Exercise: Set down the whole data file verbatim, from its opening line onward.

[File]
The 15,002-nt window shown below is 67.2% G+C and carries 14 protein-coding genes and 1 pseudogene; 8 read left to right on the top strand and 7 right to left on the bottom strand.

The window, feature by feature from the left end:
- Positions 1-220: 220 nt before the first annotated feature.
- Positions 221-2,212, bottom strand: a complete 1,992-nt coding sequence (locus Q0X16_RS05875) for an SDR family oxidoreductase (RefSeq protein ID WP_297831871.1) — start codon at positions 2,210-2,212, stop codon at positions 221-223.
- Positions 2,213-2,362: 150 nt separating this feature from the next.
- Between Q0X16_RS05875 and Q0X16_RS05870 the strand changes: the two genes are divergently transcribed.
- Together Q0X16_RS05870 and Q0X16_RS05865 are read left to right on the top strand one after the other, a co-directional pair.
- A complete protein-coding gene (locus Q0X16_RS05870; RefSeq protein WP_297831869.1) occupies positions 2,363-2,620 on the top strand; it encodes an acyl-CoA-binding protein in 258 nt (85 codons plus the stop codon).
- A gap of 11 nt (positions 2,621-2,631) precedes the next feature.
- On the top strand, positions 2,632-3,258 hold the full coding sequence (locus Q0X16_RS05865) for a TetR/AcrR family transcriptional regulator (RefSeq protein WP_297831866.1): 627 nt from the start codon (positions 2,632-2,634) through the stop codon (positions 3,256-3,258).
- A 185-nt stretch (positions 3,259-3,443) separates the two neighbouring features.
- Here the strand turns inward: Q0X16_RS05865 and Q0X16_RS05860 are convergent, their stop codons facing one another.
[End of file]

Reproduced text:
The 15,002-nt window shown below is 67.2% G+C and carries 14 protein-coding genes and 1 pseudogene; 8 read left to right on the top strand and 7 right to left on the bottom strand.

The window, feature by feature from the left end:
- Positions 1-220: 220 nt before the first annotated feature.
- Positions 221-2,212, bottom strand: a complete 1,992-nt coding sequence (locus Q0X16_RS05875) for an SDR family oxidoreductase (RefSeq protein ID WP_297831871.1) — start codon at positions 2,210-2,212, stop codon at positions 221-223.
- Positions 2,213-2,362: 150 nt separating this feature from the next.
- Between Q0X16_RS05875 and Q0X16_RS05870 the strand changes: the two genes are divergently transcribed.
- Together Q0X16_RS05870 and Q0X16_RS05865 are read left to right on the top strand one after the other, a co-directional pair.
- A complete protein-coding gene (locus Q0X16_RS05870; RefSeq protein WP_297831869.1) occupies positions 2,363-2,620 on the top strand; it encodes an acyl-CoA-binding protein in 258 nt (85 codons plus the stop codon).
- A gap of 11 nt (positions 2,621-2,631) precedes the next feature.
- On the top strand, positions 2,632-3,258 hold the full coding sequence (locus Q0X16_RS05865) for a TetR/AcrR family transcriptional regulator (RefSeq protein WP_297831866.1): 627 nt from the start codon (positions 2,632-2,634) through the stop codon (positions 3,256-3,258).
- A 185-nt stretch (positions 3,259-3,443) separates the two neighbouring features.
- Here the strand turns inward: Q0X16_RS05865 and Q0X16_RS05860 are convergent, their stop codons facing one another.